- Insisting that a 10% tithe is law while leaving out all of the other laws on tithes and offering.
- Tithing is taught as a command for New Testament church goers and they are threatened with divine judgment if they do not give 10% gross on all their income.
- Tithing is accompanied by a special anointing that can unlock special blessings like job promotions, debt-freedom, or even salvation of loved ones.
- Avoiding Paul’s instruction on giving in favor of teaching Old Testament law.
- Concluding that because Jesus didn’t denounce tithing that we must still do it.
Did Jesus Talk About Tithing?
A select few New Testament passages bring up the tithe, but nowhere is the church commanded to tithe. Some will insist on tithing in the modern church based on the fact that Jesus didn’t denounce tithing in passages like Matthew 23:23, and Luke 11:42. However, what Jesus said in certain situations (such as scolding the Pharisees in Matt. 23:23) had more to do with calling these people hypocrites than mandating the tithe as command for the church. The Pharisees would keep one aspect of the law but turn around and break another for their own gain. They oppressed people with laws they couldn’t even keep themselves! One cannot take an honest interpretive leap into presuming the church must tithe based on that.
To use Jesus’ words as an argument for tithing is a slippery slope when proper context is understood.
Can Tithing Be Assumed for the Church?
Some may argue that the New Testament church would have already known about tithing because they were familiar with Jewish law and assumed it to be a rule of thumb. Or, that at the very least, it could be a principle they could apply as an essential practice to obey. Aside from numerous interpretive holes in this argument, one glaring oversight is that the church was not comprised of merely Jews, and obedience to the law was not the focus of the church – Christ was. Paul was assigned to the Gentiles and the early church was packed with Gentile converts. If tithing was something for the early church to carry on from Jewish law, then why wouldn’t tithing be taught in his letters to the Corinthians? Galatians? Colossians? Not only are commands or teaching about tithing completely absent from New Testament imperatives for the church, the concept of giving is taught explicitly without teaching on tithing. What Paul teaches about giving is a grace-filled, New-Covenant-focused, Gospel-centered rewrite altogether.
We are no longer under the law.
How Should We Be Giving Today?
If we base our teaching and giving on the proper context of what the New Testament actually teaches, we will find both clarity and freedom. Many churches are scared to loosen the noose of “tithing” from their people for fear that no one will give. In other words, they assume that instead of giving bountifully and generously as the Spirit leads, people will either decrease or even cease giving altogether. This is a pessimistic view; thinking quite low of Christians and their propensity to obey the Bible. It also neglects to remember that giving generously is still very much a part of the Christian life.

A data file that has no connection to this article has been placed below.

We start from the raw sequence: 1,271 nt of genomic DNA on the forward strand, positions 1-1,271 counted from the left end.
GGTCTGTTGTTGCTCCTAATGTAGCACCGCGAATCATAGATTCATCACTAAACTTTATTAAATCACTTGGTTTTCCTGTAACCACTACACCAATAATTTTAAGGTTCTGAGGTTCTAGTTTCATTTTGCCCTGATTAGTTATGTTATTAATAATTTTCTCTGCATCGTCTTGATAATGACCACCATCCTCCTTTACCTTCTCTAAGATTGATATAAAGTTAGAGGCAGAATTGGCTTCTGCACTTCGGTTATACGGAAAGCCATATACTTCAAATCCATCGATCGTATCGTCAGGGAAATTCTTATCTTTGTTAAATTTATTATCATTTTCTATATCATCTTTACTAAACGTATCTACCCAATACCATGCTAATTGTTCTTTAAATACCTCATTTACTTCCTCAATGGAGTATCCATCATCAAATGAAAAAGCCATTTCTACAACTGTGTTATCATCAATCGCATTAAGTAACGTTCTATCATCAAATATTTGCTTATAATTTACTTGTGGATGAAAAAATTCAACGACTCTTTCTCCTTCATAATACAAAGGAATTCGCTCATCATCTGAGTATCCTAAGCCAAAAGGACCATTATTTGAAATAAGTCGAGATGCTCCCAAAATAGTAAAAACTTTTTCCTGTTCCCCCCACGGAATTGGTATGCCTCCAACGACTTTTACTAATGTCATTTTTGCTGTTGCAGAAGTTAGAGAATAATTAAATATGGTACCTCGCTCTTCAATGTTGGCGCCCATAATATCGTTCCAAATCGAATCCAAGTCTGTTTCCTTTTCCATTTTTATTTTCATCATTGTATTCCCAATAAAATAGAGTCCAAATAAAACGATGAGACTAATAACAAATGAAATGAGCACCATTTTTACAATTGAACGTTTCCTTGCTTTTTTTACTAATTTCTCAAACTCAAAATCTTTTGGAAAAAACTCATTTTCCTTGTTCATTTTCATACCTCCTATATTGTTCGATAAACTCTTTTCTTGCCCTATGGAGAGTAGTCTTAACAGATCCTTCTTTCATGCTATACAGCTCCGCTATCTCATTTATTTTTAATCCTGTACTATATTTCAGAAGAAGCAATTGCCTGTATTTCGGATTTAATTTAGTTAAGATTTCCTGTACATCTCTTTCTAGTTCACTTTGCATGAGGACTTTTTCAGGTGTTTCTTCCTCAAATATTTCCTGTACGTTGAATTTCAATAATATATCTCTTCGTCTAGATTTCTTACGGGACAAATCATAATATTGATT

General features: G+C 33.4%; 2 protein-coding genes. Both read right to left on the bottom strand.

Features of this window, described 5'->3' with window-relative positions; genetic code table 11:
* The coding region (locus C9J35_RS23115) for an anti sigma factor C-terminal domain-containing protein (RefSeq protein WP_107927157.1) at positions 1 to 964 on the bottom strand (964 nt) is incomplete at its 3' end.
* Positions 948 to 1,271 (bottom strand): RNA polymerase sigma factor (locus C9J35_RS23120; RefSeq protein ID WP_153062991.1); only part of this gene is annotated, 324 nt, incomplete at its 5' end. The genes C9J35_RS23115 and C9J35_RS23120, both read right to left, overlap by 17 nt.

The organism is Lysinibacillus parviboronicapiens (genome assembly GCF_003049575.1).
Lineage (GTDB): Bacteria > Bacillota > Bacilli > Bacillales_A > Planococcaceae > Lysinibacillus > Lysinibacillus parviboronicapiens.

When properly instructed, doesn’t every true believer want to do what is right in God’s eyes? If we teach and obey the Bible properly, won’t giving increase as God blesses the church for His glorious work? Won’t the needs of the saints be met? Won’t the church thrive in joyfully unity? Wouldn’t the rich live as gospel patrons and the poor give sacrificially as equal partners in God’s eyes?
Think of it this way: giving 10% could be under-giving for a millionaire, and back-breaking for someone in poverty. But if both gave the way the New Testament instructs, the millionaire may give upwards of 80% and still have quite a surplus, while the impoverished and sacrificial giver may give 2-3% and be stepping out in faith. God sees the heart, and the sacrifice – not the amount. Some people may desire to use 10% as a baseline, or a group of leaders may commit to giving a certain amount together to support the church – great! But none of this is mandated “tithing,” it is simply a commitment.
The Holy Spirit’s words through Paul in 2 Corinthians 8 should be taken more seriously, as should the Macedonian example of giving. Instead of teaching law-driven tithes to church-age saints, why not just trust the God who wrote and preserved the Bible (Isaiah 40:8; 2 Timothy 3:16-17) to work powerfully through His truth rightly applied?
Based on two of the premier New Testament chapters on biblical giving that were written by Paul, here are ten ways we should be giving in the church today. Not tithing…giving:
- As a result of the grace of God (2 Corinthians 8:1).
- In tough times and in poverty (2 Corinthians 8:2a, 2c).
- Joyfully and cheerfully (2 Corinthians 8:2b; 9:7).
- Based on ability, not mandated percentages (2 Corinthians 8:3a).
- Sacrificially (2 Corinthians 8:3b).
- Voluntarily, not by way of manipulation or compulsion (2 Corinthians 8:3c; 9:7).
- With a sense of eager participation in Gospel work (2 Corinthians 8:4).
- Out of love for the Lord (2 Corinthians 8:5a).
- Generously as the Lord provides (2 Corinthians 9:6).
- Trusting God to replenish what is given so more can be given (2 Corinthians 9:10-11).
What a refreshing difference Paul’s words are from so many sermons that pull Old Testament verses out of context and apply them however a preacher fancies. Like the grace of God shattering the old bondage of the law and pouring out upon the church age, New Testament instructions on giving are liberal, generous, and Gospel-motivated! Not only is applying the requirement of a 10% tithe part of an inconsistent system of interpretation, it’s highly limiting when you think about how generous the church is encouraged to be. Giving isn’t an issue of the law, it’s an issue of the heart. The Macedonians were poor, but they gave like they were rich. They didn’t scour in obedience to the law, they rejoiced in the privilege of being a conduit of God’s grace. That is the perfect picture of how a Christian is to give in the New Covenant.
When properly understood in context and faithfully taught with conviction, the Scriptures give us all we need to be biblically minded – and biblically balanced – generous givers.